Sickle cell disease (sickle cell anemia, sickle hemoglobin C disease, sickle hemoglobin D disease, sickle hemoglobin E disease, and sickle beta thalassemia) is a group of hereditary disorders that affect the red blood cells. Under certain conditions, the blood cells of infants with sickle cell disease become sickle shaped, causing obstruction in the blood vessels. This leads to pain and/or damage to the tissues. The most serious problem for infants is infections, which can prove fatal. Newborns diagnosed with sickle cell disease are placed on antibiotic therapy and parents are provided information and instruction about preventive health measures as well as identification of symptoms requiring prompt medical attention. Sickle cell disease and other hemoglobinopathies are present in all population groups but are more prevalent in persons of African, Mediterranean, Asian, Southeast Asian, Caribbean, and South and Central American origins. In California, the incidence of sickle cell disease is about 1 per 4,400. The Newborn Screening Program detects approximately 125 cases each year.
What is Sickle Cell Disease?
In sickle cell disease, there is no hemoglobin A. Instead, there is only sickle hemoglobin, called hemoglobin S, or there may be hemoglobin S and another type of hemoglobin (C, D, E, or beta thalassemia). These hemoglobins cause the red blood cells to be hard and sticky, and change to a banana ("sickle") shape. These sticky, sickled cells can clog up the small blood vessels so the blood can't bring oxygen to the tissues. That can cause pain and damage in the area. Eventually, the sickling can affect growth and cause organ damage. The most serious problem for babies with sickle cell disease is infections. These babies can easily develop high fevers or pneumonia which require prompt treatment.
There are several types of sickle cell disease. Hemoglobin SS (also called sickle cell anemia) is the most common. Other types of sickle cell disease include hemoglobin SC disease (sickle "C" disease), hemoglobin SD or SE, and hemoglobin S beta thalassemia disease (sickle beta thal disease). Some types of sickle cell disease can cause more problems than others. For example, hemoglobin SC is often less serious than hemoglobin SS. Sickle cell disease can also affect different people in different ways, so it may be hard to know how serious it will be for a particular person.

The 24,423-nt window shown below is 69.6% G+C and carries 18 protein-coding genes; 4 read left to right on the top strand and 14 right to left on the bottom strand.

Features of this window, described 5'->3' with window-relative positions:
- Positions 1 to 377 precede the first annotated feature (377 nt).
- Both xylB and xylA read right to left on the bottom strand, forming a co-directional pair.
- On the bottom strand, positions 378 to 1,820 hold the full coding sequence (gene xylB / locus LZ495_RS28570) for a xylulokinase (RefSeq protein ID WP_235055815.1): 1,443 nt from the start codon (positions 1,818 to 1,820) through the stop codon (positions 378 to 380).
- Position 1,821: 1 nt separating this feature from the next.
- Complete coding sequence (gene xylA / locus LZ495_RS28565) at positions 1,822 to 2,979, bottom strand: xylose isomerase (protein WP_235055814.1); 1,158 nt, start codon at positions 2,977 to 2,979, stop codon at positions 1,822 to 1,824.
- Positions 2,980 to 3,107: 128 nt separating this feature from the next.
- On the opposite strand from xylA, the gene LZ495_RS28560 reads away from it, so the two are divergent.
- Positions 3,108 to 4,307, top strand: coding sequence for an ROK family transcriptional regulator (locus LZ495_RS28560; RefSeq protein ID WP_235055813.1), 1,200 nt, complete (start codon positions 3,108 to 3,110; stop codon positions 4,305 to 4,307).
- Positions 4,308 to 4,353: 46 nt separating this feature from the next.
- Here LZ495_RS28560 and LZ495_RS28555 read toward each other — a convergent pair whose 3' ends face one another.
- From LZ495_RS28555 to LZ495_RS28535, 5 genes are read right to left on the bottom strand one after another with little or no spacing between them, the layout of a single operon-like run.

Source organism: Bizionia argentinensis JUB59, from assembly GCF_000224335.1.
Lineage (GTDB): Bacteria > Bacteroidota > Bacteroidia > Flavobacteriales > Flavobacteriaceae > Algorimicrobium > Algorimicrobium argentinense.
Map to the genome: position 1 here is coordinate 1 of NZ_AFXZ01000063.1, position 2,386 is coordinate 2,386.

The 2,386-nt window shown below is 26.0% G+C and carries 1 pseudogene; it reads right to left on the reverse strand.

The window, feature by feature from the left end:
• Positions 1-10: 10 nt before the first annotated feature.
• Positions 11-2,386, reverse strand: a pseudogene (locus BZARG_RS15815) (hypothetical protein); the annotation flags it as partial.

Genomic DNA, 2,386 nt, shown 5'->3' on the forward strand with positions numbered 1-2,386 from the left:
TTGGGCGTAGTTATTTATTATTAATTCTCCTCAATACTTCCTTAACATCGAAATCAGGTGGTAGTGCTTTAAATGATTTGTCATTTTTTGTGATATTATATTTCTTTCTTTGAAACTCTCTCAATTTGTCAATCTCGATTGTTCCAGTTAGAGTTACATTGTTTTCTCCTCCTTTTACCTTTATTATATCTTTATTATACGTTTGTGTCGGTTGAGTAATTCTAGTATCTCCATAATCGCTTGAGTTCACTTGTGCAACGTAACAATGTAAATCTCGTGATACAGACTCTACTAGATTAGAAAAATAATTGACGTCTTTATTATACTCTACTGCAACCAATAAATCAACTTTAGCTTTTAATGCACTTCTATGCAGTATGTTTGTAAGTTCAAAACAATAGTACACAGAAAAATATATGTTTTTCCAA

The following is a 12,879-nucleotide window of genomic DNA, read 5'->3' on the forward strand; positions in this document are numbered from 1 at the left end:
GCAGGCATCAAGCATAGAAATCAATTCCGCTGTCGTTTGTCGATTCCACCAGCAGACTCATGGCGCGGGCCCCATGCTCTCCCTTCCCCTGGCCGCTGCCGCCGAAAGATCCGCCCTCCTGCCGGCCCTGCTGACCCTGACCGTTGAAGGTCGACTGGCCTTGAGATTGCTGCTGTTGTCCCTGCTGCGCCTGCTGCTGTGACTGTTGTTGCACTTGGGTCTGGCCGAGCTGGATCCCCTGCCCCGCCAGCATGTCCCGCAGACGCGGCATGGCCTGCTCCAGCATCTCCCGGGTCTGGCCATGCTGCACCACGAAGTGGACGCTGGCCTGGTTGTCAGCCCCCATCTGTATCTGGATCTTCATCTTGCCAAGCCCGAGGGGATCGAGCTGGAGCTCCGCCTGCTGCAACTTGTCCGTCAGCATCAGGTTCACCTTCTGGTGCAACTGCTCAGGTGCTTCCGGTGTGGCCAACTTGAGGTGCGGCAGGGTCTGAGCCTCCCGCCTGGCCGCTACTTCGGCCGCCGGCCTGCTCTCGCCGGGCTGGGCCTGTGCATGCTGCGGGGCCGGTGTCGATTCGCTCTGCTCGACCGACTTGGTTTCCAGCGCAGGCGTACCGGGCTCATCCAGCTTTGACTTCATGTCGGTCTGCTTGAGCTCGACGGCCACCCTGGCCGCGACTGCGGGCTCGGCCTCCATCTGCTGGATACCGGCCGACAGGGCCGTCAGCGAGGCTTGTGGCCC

What is the Treatment for Sickle Cell Disease?
Babies with certain types of sickle cell disease are treated with penicillin every day and get special immunizations (shots) to help prevent infections. Parents work closely with their child's doctor, the children's blood specialist (hematologist) and the sickle cell clinic. They learn how to care for their baby and recognize when to take the baby to the doctor to treat problems early. Good nutrition and extra fluids are very important. Sometimes hospitalization is needed for treatment with IV (medicine given through a thin tube into a vein) antibiotics and fluids. When the child is older, (s)he may occasionally need to be given blood.
Medications to decrease or prevent sickling of the blood are being used with some patients; effectiveness and side effects are being carefully studied. For a few people with sickle cell disease, a bone marrow transplant can be done to "cure" the disease, but this is still a high-risk procedure. A new procedure called a related-donor cord blood transplant may be possible for some families with an affected child who are planning to have another child. A blood specialist can discuss all the options with the family.
What Other Hemoglobin Conditions are Detected by Newborn Screening?
There are other combinations of hemoglobin types that babies can inherit, in which there is little or no usual hemoglobin A. These conditions are uncommon, and do not cause the red blood cells to sickle. Examples of these include hemoglobin CC, hemoglobin C beta thalassemia, hemoglobin DD, hemoglobin CE, hemoglobin DE, and hemoglobin DC. Some of these conditions cause very few problems, while others can cause health problems.
A Parents' Handbook for Sickle Cell Disease - Part I (Birth to Six Years of Age) (PDF)
A Parents' Handbook for Sickle Cell Disease - Part II (Six to Eighteeen Years of Age) (PDF, 2.1 MB)